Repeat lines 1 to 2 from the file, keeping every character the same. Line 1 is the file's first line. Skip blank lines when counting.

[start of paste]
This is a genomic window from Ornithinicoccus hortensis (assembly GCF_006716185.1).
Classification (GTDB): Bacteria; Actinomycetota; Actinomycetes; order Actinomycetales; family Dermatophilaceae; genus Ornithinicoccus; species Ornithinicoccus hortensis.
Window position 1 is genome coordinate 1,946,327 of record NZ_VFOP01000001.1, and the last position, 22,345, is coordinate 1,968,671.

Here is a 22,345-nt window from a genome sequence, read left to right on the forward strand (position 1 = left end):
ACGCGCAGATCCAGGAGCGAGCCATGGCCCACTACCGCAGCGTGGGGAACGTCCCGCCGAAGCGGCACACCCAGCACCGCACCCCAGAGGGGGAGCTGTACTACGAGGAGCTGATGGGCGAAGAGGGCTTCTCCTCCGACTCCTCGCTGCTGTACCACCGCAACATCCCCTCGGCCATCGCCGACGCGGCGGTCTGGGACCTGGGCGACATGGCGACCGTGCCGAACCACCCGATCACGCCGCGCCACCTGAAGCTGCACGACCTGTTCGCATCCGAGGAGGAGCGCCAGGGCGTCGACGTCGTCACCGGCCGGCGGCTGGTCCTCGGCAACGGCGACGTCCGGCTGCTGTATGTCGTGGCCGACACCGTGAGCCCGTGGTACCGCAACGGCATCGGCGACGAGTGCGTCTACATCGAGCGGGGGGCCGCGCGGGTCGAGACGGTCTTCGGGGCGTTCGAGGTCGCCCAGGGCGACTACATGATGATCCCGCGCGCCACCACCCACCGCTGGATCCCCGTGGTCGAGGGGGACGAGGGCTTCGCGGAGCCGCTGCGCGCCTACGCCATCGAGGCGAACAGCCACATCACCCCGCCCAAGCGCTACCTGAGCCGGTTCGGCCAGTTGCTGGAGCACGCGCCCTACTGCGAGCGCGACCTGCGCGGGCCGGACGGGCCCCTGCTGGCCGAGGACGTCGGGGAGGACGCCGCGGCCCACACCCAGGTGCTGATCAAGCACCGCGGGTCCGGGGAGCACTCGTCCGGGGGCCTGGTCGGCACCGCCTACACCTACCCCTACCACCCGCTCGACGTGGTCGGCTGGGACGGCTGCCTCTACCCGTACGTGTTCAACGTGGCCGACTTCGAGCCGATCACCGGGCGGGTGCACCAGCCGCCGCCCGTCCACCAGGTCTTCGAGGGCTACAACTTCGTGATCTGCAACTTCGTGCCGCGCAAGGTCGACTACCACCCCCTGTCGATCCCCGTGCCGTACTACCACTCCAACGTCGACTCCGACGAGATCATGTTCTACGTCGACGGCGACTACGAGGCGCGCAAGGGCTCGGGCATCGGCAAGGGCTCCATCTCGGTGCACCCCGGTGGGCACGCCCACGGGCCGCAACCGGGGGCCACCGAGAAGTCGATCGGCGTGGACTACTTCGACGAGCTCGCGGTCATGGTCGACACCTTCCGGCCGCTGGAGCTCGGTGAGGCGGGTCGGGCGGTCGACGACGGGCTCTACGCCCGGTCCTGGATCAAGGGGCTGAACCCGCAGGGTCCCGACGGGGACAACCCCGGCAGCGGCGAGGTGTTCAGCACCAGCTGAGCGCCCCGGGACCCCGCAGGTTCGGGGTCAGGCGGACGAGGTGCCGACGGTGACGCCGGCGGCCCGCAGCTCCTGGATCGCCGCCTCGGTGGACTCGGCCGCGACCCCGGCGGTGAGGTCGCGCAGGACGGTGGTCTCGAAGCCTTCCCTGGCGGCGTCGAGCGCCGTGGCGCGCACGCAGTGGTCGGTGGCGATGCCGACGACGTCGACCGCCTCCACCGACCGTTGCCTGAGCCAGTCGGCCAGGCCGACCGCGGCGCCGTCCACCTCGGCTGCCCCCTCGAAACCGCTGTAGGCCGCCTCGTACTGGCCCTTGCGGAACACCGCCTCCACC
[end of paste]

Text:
This is a genomic window from Ornithinicoccus hortensis (assembly GCF_006716185.1).
Classification (GTDB): Bacteria; Actinomycetota; Actinomycetes; order Actinomycetales; family Dermatophilaceae; genus Ornithinicoccus; species Ornithinicoccus hortensis.